tmp = n & 0xF;
    if (tmp >= 0xA)
    {
         monitor_put (tmp-0xA+'a');
    }
    else
    {
        monitor_put (tmp+'0');
    }

}

void monitor_write_dec(u32int n)
{

    if (n == 0)
    {
        monitor_put('0');
        return;
    }

    s32int acc = n;
    char c[32];
    int i = 0;
    while (acc > 0)
    {
        c[i] = '0' + acc%10;
        acc /= 10;
        i++;
    }
    c[i] = 0;

    char c2[32];
    c2[i--] = 0;
    int j = 0;
    while(i >= 0)
    {
         c2[i--] = c[j++];
    }
    monitor_write(c2);

}

monitor.h:

// monitor.h -- Defines the interface for monitor.h
//              From JamesM's kernel development tutorials.

#ifndef MONITOR_H
#define MONITOR_H

#include "common.h"

// Write a single character out to the screen.
void monitor_put(char c);

// Clear the screen to all black.
void monitor_clear();

// Output a null-terminated ASCII string to the monitor.
void monitor_write(char *c);

#endif // MONITOR_H

common.c:

// common.c -- Defines some global functions.
//             From JamesM's kernel development tutorials.

#include "common.h"

// Write a byte out to the specified port.
void outb ( u16int port, u8int value )
{
        asm volatile ( "outb %1, %0"  : : "dN" ( port ), "a" ( value ) );
}

u8int inb ( u16int port )
{
    u8int ret;
asm volatile ( "inb %1, %0" : "=a" ( ret ) : "dN" ( port ) );
return ret;
}

u16int inw ( u16int port )
{
u16int ret;
asm volatile ( "inw %1, %0" : "=a" ( ret ) : "dN" ( port ) );
return ret;
}

// Copy len bytes from src to dest.
void memcpy(u8int *dest, const u8int *src, u32int len)
{
const u8int *sp = ( const u8int * ) src;
u8int *dp = ( u8int * ) dest;
for ( ; len != 0; len-- ) *dp++ =*sp++;
}

// Write len copies of val into dest.
void memset(u8int *dest, u8int val, u32int len)
{
u8int *temp = ( u8int * ) dest;
for ( ; len != 0; len-- ) *temp++ = val;
}

// Compare two strings. Should return -1 if 
// str1 < str2, 0 if they are equal or 1 otherwise.
int strcmp(char *str1, char *str2)
{
int i = 0;
int failed = 0;
while ( str1[i] != '\0' && str2[i] != '\0' )
{
    if ( str1[i] != str2[i] )
    {
        failed = 1;
        break;
    }
    i++;
}
// Why did the loop exit?
if ( ( str1[i] == '\0' && str2[i] != '\0' || (str1[i] != '\0' && str2[i] =='\0' ) )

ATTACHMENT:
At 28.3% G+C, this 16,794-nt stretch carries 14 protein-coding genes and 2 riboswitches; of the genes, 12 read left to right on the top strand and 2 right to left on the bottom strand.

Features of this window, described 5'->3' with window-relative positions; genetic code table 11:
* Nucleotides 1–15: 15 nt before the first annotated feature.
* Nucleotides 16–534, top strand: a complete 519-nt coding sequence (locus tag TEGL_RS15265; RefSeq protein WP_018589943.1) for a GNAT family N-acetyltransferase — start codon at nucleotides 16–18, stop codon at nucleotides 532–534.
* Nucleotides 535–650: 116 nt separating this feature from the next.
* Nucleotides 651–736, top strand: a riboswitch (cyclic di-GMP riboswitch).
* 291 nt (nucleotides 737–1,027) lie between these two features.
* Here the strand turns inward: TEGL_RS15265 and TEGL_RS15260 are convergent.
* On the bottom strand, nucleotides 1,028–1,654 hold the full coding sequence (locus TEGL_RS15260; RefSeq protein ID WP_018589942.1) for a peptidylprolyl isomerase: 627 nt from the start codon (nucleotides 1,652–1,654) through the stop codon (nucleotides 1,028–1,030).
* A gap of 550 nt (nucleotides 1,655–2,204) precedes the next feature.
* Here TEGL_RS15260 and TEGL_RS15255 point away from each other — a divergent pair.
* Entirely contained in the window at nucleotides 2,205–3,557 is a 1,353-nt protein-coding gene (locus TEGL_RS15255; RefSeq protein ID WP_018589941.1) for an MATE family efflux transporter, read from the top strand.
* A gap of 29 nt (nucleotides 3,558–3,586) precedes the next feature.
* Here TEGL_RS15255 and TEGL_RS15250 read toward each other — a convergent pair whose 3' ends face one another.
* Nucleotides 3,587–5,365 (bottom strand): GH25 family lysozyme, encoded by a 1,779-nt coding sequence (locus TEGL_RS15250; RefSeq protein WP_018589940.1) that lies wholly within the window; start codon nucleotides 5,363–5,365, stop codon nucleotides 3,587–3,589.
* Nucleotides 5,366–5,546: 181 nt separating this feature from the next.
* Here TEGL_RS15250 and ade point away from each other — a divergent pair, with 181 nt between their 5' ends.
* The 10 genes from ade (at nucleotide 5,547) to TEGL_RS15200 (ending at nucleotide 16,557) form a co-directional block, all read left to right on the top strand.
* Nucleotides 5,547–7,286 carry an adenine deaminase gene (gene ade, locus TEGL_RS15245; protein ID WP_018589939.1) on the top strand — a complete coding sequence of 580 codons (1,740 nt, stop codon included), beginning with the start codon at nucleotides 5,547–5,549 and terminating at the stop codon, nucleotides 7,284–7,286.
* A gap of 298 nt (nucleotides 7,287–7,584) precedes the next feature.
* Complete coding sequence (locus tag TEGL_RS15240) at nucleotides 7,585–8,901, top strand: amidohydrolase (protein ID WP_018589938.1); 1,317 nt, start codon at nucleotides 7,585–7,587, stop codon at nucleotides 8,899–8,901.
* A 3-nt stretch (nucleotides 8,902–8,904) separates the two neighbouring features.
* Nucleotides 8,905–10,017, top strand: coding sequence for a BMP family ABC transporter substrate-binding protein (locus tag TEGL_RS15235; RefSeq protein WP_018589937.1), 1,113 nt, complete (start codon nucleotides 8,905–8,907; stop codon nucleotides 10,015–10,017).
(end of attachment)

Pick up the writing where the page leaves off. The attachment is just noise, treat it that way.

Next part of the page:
failed =1;

return failed;
}

// Copy the NULL-terminated string src into dest, and
// return dest.
char *strcpy(char *dest, const char *src)
{
do
{
    *dest++ = *src++;
}
while ( *src != 0 );
}

// Concatenate the NULL-terminated string src onto
// the end of dest, and return dest.
char *strcat(char *dest, const char *src)
{
while ( *dest != 0 )
{
    *dest = *dest++;
}

do 
{
    *dest++ = *src++;
}
while ( *src != 0 );

return dest;
}

common.h:

// common.h -- Defines typedefs and some global functions.
//             From JamesM's kernel development tutorials.

#ifndef COMMON_H
#define COMMON_H

// Some nice typedefs, to standardise sizes across platforms.
// These typedefs are written for 32-bit x86.
typedef unsigned    int     u32int;
typedef         int         s32int;
typedef unsigned    short           u16int;
typedef         short       s16int;
typedef unsigned    char        u8int;
typedef         char            s8int;

void outb ( u16int port, u8int value );
u8int inb ( u16int port );
u16int inw ( u16int port );

#endif //COMMON_H

main.c:

// main.c -- Defines the C-code kernel entry point, calls initialisation routines.
//           Made for JamesM's tutorials <www.jamesmolloy.co.uk>

#include "monitor.h"

int main(struct multiboot *mboot_ptr)
{
    monitor_clear();

monitor_write ( "hello, world!" );

return 0;
}

here is my makefile:

C_SOURCES=  main.c monitor.c common.c
S_SOURCES= boot.s
C_OBJECTS=$(patsubst %.c, obj/%.o, $(C_SOURCES))
S_OBJECTS=$(patsubst %.s, obj/%.o, $(S_SOURCES))
CFLAGS=-nostdlib -nostdinc -fno-builtin -fno-stack-protector -m32 -Iheaders
LDFLAGS=-Tlink.ld -melf_i386 --oformat=elf32-i386
ASFLAGS=-felf

all: kern/kernel

.PHONY: clean
clean:
-rm -f kern/kernel

kern/kernel: $(S_OBJECTS) $(C_OBJECTS)
ld $(LDFLAGS) -o $@ $^

$(C_OBJECTS): obj/%.o : %.c 
gcc $(CFLAGS) $< -o $@

vpath %.c source

$(S_OBJECTS): obj/%.o : %.s
    nasm $(ASFLAGS) $< -o $@

vpath %.s asem

Hopefully this will help you understand what is going wrong and how to fix it :L

Thanks in advance.

Jamie.

share|improve this question
5  
You fix it by calling your compiler in the right way. namely with all object (or source) files at once. –  Kerrek SB Apr 8 '12 at 22:27
    
can you show us how you compile it? –  MByD Apr 8 '12 at 22:33
    
Edited OP with makefile. –  Jamie Edwards Apr 8 '12 at 22:40
    
I think that worked :L I really am such a noob when it comes to make, and makefiles XD thanks for your help! –  Jamie Edwards Apr 8 '12 at 22:53
    
Why are you defining your own memset, memcpy, strcpy, strcat functions? If your implementation provides them, just use them. If not, it's better to give them different names unless you're writing your own C implementation. –  Keith Thompson Apr 8 '12 at 23:36

3 Answers 3

From your make file, it seems like you need to add the -c flag to CFLAGS:

CFLAGS=-c -nostdlib -nostdinc -fno-builtin -fno-stack-protector -m32 -Iheaders

To make each compile unit one object file. currently you try to make executable from main.c, (which of course doesn't contain all the functions).